Council Member, Mayor Call For More Anti-Crime Money Dedicated To Small, Grassroots Programs
This week both Jacksonville Mayor Lenny Curry and Jacksonville City Council member Reggie Gaffney have called for additional anti-violence funding.
Curry announced earlier this week he’d authorized a transfer of $50,000 in executive branch funds for “community-led stop-the-violence efforts” in the form of grants.
“I am heartbroken by these senseless acts of violence that are impacting children, both as victims and perpetrators,” Curry said in an email Wednesday. “We must create a path that shows our youth a better way - one of hope and opportunity.”
Wednesday Gaffney called a meeting to discuss adding an additional $300,000 to similar efforts. In the overflowing standing-room-only meeting with just 24 hours notice, dozens of faith-based leaders asked for a piece of the funding to help with their anti-crime efforts. Many are already doing the work with minimal funds, like New Life Community Church Pastor Atlas Rankin.
“We’re out here working,” Rankin said. “We’re out here enforcing a change, making a change and we can’t do it alone. Right now in the city it’s like the rich get richer.”
Many of the leaders shared the same sentiment: the big organizations get city money, but smaller organizations are equally if not more entrenched with the youth needing the most help.
Rankin’s church runs a summer camp for 75-150 kids. The church also provides dance class and help with school and he’s trying to start a new mentorship program.
“I try to do everything with a low- to no-cost initiative,” he said. “It’s coming out of our church budgets. It’s coming out of my own pockets,” the pastor said.
Rankin used to get city funding, but wasn’t able to meet new city requirements established a couple of years ago, like having leaders in the program with bachelor’s degrees.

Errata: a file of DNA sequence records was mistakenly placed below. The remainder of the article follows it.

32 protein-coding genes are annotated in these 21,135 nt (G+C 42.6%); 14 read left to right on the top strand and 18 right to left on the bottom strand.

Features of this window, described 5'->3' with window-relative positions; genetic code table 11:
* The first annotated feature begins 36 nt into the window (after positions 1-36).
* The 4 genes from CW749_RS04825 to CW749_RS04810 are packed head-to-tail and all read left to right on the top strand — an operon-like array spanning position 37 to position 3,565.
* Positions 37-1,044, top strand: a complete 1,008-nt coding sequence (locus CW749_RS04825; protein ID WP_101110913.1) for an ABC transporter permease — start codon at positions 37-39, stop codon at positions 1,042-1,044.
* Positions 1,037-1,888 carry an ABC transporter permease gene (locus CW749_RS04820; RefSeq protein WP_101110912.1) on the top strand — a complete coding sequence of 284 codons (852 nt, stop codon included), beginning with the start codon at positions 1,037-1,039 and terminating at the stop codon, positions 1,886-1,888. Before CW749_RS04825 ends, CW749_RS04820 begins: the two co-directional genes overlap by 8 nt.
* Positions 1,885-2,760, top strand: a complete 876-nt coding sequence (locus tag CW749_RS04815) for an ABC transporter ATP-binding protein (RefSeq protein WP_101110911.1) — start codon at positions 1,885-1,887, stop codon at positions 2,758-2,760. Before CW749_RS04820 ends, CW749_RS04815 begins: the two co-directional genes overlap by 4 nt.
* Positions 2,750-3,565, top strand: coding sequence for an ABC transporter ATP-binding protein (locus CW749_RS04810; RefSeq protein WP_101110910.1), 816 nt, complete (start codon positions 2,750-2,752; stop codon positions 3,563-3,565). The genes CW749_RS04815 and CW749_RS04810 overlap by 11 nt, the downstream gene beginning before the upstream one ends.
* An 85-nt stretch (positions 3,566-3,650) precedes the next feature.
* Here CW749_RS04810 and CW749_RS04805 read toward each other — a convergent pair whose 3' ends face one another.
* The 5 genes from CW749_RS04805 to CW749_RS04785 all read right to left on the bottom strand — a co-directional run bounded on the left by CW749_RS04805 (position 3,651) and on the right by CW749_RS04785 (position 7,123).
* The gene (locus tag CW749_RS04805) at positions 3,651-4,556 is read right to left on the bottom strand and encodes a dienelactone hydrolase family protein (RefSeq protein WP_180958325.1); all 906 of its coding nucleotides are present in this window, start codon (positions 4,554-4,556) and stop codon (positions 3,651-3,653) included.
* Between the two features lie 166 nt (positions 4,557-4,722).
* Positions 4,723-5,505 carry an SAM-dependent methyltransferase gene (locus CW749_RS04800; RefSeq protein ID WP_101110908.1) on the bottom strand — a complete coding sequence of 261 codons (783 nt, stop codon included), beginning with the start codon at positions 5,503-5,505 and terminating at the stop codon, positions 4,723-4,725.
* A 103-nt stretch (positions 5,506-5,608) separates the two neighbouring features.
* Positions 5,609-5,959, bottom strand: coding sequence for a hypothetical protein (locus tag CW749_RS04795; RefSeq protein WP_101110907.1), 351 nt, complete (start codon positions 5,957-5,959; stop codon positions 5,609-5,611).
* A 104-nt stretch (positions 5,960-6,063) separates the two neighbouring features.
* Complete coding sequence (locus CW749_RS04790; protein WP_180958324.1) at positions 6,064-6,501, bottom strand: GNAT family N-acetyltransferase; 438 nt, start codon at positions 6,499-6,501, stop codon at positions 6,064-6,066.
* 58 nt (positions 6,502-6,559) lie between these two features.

He uses a lot of volunteers and church employees who have been doing this work for more than a decade. He said when he sought out program leaders qualified by city standards, it just didn’t work out.
“As far as caring for these kids there wasn’t a connection,” he said.
But Gaffney acknowledges programs like these have creative approaches and are doing good work. He wants them to have the opportunity to apply for $5,000-$10,000 grants from a $300,000 fund.
“They know the problems,” Gaffney said. “They know the problem kids and they want to be engaged and I believe it’s been my fault that we haven’t yet as the city given them the resources.”
Councilmember Joyce Morgan said the city needs to help the smaller organizations track data, saying many don’t have the staff or resources to show their impactfulness, but that’s a requirement of getting taxpayer dollars. She suggested larger organizations already getting city money be required to help them.
“What if it’s a condition of their funding?” she said.
If CIty Council approves this additional funding, the money will be granted out by the Kids Hope Alliance, which is the organization that manages city youth funding.
KHA CEO Joe Peppers said during the meeting there are also other pots of funding that could be used to hand out these smaller grants such as $50,000 from Jacksonville Sheriff Office fines and forfeitures.
Peppers said Curry’s $50,000 will start being put to use immediately. Gaffney added, if Council approves the $300,000 he’s requesting in grants, Curry wants that put to use immediately in October, the start of the new city year.
Gaffney also acknowledges the total $350,000 isn’t a whole lot of money. “It’s just a drop, a start,” he said.
He said the mayor and City Council President Aaron Bowman are reaching out to the business community for additional funding.
Most city council members agreed the implementation plan of the funding needs to be well thought out.
Lindsey Kilbride can be reached at email@example.com, 904-358-6359 or on Twitter at@lindskilbride.